13 Linear Feet


The material includes correspondence, newsletters, minutes, photographs, and various other documents, roughly organized chronologically within the various collections of papers.


Seven large boxes of historical material dealing with the fifty year history of the Finlandia Foundation and Finlandia Foundation Trust were delivered to the IHRC on Monday, October 10, 2005 by Jon L. Saari, a current Trustee of the Foundation. Saari, an historian at Northern Michigan University (Marquette, MI), used this material as the primary source material to write a history of the Foundation in 2003-2004; it was called Black Ties and Miners' Boots: Inventing Finnish-American Philanthropy - A History of the Finlandia Foundation National 1953-2003. 8,000 copies were printed and distributed free of charge to members during 2003 and 2004; it has also been used as an outreach tool to publicize the Foundation's story to non-members. The Paloheimo Papers, Collanus Papers, and Kujala Papers were received from Trustee Paul Halme of Solvang, California, who is the executor of the Paloheimo Estate and former President of Finlandia Foundation. The Olkio Papers and Smith Tapes were received directly from Kalevi Olkio and Vera Smith in 2002. The collection was processed by Johanna Leinonen in 2006. Provenance sketch by Jon Saari, 2005, and Johanna Leinonen, 2006.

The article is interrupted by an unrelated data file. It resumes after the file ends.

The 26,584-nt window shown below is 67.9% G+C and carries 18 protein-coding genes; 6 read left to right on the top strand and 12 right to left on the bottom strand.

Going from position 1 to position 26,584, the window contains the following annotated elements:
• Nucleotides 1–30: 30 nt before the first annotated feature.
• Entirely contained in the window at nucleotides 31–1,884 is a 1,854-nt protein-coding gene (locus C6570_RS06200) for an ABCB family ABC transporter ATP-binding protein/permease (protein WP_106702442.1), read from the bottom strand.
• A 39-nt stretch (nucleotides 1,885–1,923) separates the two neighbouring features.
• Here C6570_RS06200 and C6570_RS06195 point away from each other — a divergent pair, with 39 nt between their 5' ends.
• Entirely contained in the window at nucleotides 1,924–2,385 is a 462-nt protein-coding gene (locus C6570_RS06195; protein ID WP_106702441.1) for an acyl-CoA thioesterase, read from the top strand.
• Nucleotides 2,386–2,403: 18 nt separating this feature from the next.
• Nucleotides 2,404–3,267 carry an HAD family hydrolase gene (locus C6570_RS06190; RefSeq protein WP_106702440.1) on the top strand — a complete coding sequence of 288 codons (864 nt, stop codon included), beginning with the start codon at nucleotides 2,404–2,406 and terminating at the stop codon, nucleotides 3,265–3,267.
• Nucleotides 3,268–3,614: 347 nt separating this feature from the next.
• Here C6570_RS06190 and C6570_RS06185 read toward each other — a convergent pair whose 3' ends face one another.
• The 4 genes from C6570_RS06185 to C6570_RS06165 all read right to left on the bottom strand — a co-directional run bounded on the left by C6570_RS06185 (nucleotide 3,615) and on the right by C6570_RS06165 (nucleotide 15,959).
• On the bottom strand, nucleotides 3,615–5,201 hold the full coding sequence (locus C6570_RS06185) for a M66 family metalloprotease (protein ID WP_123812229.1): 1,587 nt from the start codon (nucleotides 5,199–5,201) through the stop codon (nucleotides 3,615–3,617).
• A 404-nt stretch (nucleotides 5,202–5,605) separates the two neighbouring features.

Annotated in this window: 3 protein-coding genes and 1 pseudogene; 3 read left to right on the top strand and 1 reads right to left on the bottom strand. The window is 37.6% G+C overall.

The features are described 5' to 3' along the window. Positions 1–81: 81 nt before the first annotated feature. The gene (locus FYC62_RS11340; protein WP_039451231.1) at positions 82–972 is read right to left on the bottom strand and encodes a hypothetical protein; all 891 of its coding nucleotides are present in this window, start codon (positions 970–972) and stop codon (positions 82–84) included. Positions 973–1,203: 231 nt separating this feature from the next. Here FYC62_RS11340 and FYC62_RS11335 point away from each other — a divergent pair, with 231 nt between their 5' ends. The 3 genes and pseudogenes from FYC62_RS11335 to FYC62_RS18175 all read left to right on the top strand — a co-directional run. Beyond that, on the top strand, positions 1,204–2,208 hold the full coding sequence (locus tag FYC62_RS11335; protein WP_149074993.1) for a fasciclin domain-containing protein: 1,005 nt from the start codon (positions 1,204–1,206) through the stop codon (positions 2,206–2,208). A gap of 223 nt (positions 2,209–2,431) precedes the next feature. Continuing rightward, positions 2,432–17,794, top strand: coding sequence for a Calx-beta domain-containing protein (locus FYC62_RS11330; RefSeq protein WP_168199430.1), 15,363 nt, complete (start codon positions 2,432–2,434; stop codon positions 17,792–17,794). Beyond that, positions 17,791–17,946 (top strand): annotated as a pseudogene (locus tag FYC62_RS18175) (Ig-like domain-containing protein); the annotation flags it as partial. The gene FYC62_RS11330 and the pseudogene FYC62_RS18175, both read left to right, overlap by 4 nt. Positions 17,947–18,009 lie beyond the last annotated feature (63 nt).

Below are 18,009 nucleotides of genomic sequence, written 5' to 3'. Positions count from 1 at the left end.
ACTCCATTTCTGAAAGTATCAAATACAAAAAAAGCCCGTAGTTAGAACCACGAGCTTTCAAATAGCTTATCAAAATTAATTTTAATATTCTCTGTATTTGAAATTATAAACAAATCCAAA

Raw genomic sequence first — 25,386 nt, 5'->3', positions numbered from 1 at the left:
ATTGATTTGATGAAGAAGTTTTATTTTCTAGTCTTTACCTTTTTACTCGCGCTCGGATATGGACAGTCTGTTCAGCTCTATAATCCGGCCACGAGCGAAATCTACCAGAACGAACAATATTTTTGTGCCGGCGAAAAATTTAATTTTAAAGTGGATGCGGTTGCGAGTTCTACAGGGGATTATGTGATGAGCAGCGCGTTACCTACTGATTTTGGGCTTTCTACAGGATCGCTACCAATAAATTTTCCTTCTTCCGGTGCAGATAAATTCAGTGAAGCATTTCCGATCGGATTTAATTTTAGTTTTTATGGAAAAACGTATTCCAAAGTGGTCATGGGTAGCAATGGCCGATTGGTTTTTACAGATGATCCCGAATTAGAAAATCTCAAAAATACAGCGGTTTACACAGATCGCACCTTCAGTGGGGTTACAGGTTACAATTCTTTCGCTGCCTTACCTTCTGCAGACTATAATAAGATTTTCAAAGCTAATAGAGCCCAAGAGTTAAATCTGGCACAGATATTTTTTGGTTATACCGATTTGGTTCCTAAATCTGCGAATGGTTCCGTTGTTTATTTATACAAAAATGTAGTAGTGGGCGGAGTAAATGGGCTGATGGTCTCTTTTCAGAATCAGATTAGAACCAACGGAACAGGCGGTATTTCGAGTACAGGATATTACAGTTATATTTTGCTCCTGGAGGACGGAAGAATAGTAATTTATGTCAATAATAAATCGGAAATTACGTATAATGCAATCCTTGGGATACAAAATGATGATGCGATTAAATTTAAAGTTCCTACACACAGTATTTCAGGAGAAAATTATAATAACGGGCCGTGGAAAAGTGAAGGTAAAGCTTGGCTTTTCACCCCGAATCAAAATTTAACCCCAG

The Paloheimo, Yrjo A. and Leonora T. Papers (IHRC2027)